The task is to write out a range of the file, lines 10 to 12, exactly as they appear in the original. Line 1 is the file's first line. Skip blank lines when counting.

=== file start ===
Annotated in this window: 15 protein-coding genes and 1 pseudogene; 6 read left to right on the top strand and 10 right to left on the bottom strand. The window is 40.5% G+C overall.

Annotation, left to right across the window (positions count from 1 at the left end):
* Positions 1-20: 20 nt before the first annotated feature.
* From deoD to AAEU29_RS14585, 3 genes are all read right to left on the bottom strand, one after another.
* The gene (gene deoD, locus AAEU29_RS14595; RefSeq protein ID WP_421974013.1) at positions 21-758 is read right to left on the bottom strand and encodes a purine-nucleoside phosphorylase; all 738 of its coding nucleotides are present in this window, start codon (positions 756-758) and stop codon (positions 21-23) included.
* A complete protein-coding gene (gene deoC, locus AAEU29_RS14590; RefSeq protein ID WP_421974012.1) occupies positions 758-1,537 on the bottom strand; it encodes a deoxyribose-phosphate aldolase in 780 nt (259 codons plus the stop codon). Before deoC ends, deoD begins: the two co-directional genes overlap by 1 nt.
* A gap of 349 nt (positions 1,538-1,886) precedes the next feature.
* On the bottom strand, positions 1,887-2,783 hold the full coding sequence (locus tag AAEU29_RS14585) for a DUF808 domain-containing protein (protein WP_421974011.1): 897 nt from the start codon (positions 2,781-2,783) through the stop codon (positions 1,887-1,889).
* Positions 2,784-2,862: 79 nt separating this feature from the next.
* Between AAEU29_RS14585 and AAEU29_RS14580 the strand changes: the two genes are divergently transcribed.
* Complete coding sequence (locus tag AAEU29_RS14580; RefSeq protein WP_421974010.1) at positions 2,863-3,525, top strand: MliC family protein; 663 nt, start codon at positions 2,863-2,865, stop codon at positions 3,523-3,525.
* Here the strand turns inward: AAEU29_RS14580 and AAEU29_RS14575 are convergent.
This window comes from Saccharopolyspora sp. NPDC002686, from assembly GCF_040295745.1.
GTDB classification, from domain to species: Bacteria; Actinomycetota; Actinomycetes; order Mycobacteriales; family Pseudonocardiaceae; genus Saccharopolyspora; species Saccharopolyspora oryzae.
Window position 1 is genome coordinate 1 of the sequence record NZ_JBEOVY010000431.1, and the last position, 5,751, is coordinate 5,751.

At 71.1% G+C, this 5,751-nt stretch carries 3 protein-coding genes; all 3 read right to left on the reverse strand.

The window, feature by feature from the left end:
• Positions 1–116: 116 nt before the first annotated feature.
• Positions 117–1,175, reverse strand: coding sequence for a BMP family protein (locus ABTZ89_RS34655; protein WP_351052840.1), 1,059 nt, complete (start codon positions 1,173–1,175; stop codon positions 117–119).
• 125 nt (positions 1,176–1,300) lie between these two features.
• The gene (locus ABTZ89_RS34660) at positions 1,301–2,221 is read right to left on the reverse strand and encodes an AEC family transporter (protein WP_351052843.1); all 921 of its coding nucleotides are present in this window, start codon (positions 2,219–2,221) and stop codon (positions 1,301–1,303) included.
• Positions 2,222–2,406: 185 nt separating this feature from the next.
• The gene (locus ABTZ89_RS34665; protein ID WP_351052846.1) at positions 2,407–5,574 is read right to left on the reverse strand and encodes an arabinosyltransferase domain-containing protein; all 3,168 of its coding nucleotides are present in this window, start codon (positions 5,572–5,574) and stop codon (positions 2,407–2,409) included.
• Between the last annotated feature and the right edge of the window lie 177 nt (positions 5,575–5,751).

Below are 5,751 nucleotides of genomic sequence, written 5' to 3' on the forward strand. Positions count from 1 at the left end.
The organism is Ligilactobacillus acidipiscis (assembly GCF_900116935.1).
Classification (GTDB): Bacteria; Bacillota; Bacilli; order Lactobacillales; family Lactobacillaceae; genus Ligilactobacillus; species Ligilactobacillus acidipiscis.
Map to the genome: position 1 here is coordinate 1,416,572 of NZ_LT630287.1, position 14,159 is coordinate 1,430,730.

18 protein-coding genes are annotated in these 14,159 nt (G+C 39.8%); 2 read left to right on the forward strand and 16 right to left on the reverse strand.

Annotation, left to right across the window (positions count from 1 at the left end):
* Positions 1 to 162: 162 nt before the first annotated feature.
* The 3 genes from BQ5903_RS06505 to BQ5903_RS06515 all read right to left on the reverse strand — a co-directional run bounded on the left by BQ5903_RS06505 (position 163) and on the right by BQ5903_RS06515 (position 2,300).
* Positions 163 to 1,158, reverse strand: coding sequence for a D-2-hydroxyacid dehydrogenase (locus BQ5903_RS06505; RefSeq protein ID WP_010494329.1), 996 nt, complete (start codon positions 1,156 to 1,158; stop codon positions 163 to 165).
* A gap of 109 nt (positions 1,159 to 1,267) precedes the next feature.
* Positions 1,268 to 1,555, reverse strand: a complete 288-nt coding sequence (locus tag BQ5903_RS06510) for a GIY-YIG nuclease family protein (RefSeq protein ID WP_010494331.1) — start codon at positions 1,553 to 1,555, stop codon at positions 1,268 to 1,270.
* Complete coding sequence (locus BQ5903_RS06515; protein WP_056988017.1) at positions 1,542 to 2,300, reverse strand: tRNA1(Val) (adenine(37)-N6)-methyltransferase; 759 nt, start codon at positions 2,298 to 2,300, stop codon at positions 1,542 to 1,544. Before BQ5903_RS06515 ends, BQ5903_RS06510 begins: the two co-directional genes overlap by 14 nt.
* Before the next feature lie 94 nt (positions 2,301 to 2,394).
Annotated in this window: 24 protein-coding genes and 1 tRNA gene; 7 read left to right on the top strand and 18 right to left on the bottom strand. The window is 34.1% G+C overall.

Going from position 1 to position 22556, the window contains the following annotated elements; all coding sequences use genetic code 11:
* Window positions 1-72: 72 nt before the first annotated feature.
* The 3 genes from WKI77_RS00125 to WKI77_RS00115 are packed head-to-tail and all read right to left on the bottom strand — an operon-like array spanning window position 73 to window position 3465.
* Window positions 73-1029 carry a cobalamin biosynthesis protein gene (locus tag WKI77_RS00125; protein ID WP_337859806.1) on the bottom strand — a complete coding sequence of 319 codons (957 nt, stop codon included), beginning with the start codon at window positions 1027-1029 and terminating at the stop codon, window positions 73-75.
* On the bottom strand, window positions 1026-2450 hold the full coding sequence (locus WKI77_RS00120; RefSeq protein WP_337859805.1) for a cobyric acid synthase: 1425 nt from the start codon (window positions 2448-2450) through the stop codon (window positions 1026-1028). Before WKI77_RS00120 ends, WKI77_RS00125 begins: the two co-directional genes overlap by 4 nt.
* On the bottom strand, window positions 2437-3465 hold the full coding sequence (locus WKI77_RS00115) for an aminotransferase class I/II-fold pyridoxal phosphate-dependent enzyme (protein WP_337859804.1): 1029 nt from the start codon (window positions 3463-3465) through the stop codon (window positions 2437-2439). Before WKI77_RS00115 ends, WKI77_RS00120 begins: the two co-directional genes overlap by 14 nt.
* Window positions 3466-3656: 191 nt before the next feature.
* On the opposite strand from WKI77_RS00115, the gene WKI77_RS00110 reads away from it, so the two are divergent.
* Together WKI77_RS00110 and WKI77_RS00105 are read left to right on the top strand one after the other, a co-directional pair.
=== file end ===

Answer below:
* Between AAEU29_RS14585 and AAEU29_RS14580 the strand changes: the two genes are divergently transcribed.
* Complete coding sequence (locus tag AAEU29_RS14580; RefSeq protein WP_421974010.1) at positions 2,863-3,525, top strand: MliC family protein; 663 nt, start codon at positions 2,863-2,865, stop codon at positions 3,523-3,525.
* Here the strand turns inward: AAEU29_RS14580 and AAEU29_RS14575 are convergent.